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Darwin Correspondence Project

To J. D. Hooker   15 [February 1865]1



My dear Hooker

I write again chiefly to tell Oliver not to trouble himself to inform me on Hildebrand’s paper in Bot. Zeitung on Pulmonaria; as author has sent me a copy.—2 Secondly to tell you not to come here, if you had thought of it, on Feb. 25th, as we shall have visitors & this would spoil for me your visit.—3 Any other Saturday, when you can spare time wd suit us.—

Can you give me any notion what to subscribe for poor dear Falconer’s bust: would 5 guineas be too much or not enough?—4

I meant to have shown you a paper by Heer,—, an address to some Helvetic Soc:—in which he discusses alpine & arctic Floras—5 he does not allude to your paper, but considers Scandinavia as parent source, from being oldest mountain range6

Wallace has published some splendid papers in Proc. Zoolog. Soc. & Geograph. Journal on distribution in Malay Arch.—7

I am reading & skimming through Lyell’s new Edit. of Elements:8 it is an astonishing monument of labour, knowledge & clear thought. What a wonderful man he is.— I wish some one wd concentrate similar knowledge & labour on a work on the whole science of Botany, excluding of course systematic Botany.9 I do believe a work of great interest cd. be made. There is a redundance of elementary Treatises: but a summary of knowledge seems to me much wanted.—

Yours affect | C. Darwin


The date is established by the reference to the memorial fund for Hugh Falconer (see n. 4, below).
CD refers to ‘Dimorphismus von Pulmonaria officinalis’ by the German botanist Friedrich Hildebrand (Hildebrand 1865, pp. 13–15). In his letter to J. D. Hooker, 10 December [1864] (Correspondence vol. 12), CD asked Hooker to ask Daniel Oliver to look out for discussions of CD’s work on floral dimorphism in Botanische Zeitung; he especially wanted to see the paper by Hildebrand on dimorphic Pulmonaria (see also Correspondence vol. 12, letter from Friedrich Hildebrand, 21 June 1864, and letter to Friedrich Hildebrand, 25 June [1864]). Hildebrand 1865 appeared in two parts, the first part in the issue of Botanische Zeitung for 6 January 1865, pp. 1–6, and the second part in the issue for 13 January 1865, pp. 13–15. CD’s annotated copy of Hildebrand 1865 is in the Darwin Pamphlet Collection–CUL (pamphlets Q262 and G1236). CD cited the second part of the paper in ‘Illegitimate offspring of dimorphic and trimorphic plants’, p. 430, and in Forms of flowers, p. 101.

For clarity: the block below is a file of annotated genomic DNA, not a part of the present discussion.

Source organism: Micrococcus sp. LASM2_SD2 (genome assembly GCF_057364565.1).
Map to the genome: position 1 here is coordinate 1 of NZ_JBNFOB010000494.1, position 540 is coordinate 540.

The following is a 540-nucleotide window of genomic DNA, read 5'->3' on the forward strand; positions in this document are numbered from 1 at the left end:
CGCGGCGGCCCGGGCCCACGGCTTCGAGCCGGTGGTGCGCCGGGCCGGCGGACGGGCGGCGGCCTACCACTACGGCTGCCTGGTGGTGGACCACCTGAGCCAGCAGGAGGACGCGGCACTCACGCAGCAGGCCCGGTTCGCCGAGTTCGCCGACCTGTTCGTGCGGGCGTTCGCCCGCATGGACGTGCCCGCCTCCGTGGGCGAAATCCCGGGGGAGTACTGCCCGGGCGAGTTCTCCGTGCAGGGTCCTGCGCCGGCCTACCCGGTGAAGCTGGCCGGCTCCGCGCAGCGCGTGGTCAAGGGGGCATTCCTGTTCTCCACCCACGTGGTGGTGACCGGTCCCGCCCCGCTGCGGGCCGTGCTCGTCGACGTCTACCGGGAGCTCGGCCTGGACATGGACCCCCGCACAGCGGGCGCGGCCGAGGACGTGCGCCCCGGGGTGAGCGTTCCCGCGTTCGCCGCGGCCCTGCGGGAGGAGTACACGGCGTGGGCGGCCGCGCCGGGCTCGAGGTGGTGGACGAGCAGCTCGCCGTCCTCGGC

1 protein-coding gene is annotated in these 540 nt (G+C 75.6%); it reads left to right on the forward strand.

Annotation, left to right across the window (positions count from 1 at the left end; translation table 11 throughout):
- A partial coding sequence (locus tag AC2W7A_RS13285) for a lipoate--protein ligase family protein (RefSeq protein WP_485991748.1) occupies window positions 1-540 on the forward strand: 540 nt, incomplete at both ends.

In his letter of 9 February [1865], CD had encouraged Hooker to visit Down House. On 25 February 1865, Emma Darwin recorded in her diary (DAR 242) that ‘Ed. 3 Jossi & Horace’ came; that is, Edmund Langton and Katherine Elizabeth Sophy, Margaret Susan, and Lucy Caroline Wedgwood visited, and Horace Darwin, who had been in London since 20 February, returned home. The ‘Josselinas’ was the family nickname for Caroline and Josiah Wedgwood III’s daughters, with whom Edmund Langton was friendly (see Correspondence vol. 11, letter from Charles and Emma Darwin to W. E. Darwin, [4 May 1863]).
CD may have read the notice in the Reader, 11 February 1865, p. 167, of the subscriptions being raised for a memorial of Hugh Falconer in the form of a marble bust. Falconer died on 31 January 1864 (DNB).
CD refers to Oswald Heer’s address to the Société Helvétique des Sciences Naturelles (Heer 1864). There is an annotated copy of Heer 1864 in the Darwin Pamphlet Collection–CUL.
In his essay ‘Outlines of the distribution of Arctic plants’ (Hooker 1860), Hooker supported CD’s theory of plant migrations southward from the Arctic during a former cold period; CD used this theory to explain present distribution patterns of Arctic and alpine plants on isolated mountain tops and higher elevations in temperate and tropical regions (see Origin, pp. 365–82). Hooker’s observations led him to conclude that the Arctic flora as a whole was largely Scandinavian, and that this Scandinavian flora was of great antiquity and was more widely distributed over the globe than the other Arctic floras (Hooker 1860, pp. 251, 253, 258). See Correspondence vol. 10, letters to J. D. Hooker, 25 February [1862] and 7 March [1862], and letter from J. D. Hooker, 27 February 1862; see also Browne 1983, pp. 117–29, 133–5. For Heer’s statement that Scandinavia was a source for alpine plants of the northern hemisphere, see Heer 1864, pp. 24–6. On the back of Heer 1864, CD wrote: ‘Very good pamphlet with objections [to CD’s theory] very well put.— & forcible’.